April Meeting Speakers Offer Insights on Art and Marketing
Guild members who filled the Power House conference room at the April 12th open meeting were fully engaged as two area business owners, East Aurora’s Miranda Kirchmeyer and Buffalo’s Therese Deutschlander shared their views on their businesses, art and emerging trends in the local markets.
Therese Deutschlander is owner and proprietor of Thin Ice, a gift shop that opened in March 2006 and expanded in 2011. Located in the heart of the Buffalo’s Elmwood Village, the shop specializes in the work of local and regional artists. Area residents and visitors alike can find one of a kind jewelry, hand blown as well as fused glass, hand turned wood bowls, handmade scarves, leather items, decorative wall art, kaleidoscopes, cards, mugs, wind chimes, and much, much more.
Deutschlander interactively reviewed her background, the shop’s origin, how the business environment is evolving with Buffalo’s renewal and how that affects her market. While many in the audience already knew Therese and her shop, she was asked about changes in her market, how she decides what products to place, and how to have your work considered.
When asked about the origin of the shop’s name, Deutschlander attributed it to an old saying about life that captures her own entrepreneurial spirit, “If you are going to walk on thin ice, you might as well dance.” You can find more information about Thin Ice or contact Therese on Facebook or at www.thiniceonline.com.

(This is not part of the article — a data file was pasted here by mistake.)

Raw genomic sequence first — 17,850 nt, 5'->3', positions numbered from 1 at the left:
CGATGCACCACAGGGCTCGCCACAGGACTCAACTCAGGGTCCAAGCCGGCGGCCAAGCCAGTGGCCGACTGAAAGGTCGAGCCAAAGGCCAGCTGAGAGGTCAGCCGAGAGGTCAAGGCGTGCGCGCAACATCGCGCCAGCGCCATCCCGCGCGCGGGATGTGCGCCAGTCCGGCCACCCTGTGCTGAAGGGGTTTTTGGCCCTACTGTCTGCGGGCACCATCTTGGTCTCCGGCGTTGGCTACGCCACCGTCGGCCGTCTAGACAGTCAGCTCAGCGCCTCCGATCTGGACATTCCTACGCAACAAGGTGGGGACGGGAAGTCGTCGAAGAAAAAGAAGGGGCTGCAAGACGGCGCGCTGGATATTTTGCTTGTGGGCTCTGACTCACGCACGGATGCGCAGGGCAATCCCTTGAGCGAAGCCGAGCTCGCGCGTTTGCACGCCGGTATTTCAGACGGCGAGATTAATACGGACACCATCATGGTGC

Miranda Kirchmeyer acquired Norberg’s Art and Frame Shop in January 2016. Before buying the shop, she studied graphic design at Daemen College, graduating in 2012. After reviewing the history of Norberg’s, she shared some basics with the group and her own thoughts about the art of framing, its importance and her approach to working with customers to achieve the best presentation of the object or artwork.
“Frames house the artwork,” Kirchmeyer explained. “It’s almost as important as the work itself. Done right, the frame, matting, and colors should all draw you into the work.” She used a number of samples to illustrate her points and handled questions about how she might approach a range of work beyond flat pieces. Kirchmeyer, an illustrator, also shared some of her own work featuring herbs and vegetables in colored pencil.
Norberg’s is located on the top floor of the Furniture Shop in the large green building behind the Power House on the Roycroft Campus. You can find more information or contact info at www.norbergsartandframe.com.
The next open meeting is scheduled for May 10th at 5:30 pm in the Roycroft Campus Power House. Mike Stoklosa will give a presentation on how to effectively set up a tent for an outdoor show and secure it for weather. Also, a panel discussion will cover show etiquette and offer tips for dealing with difficulties as they may arise.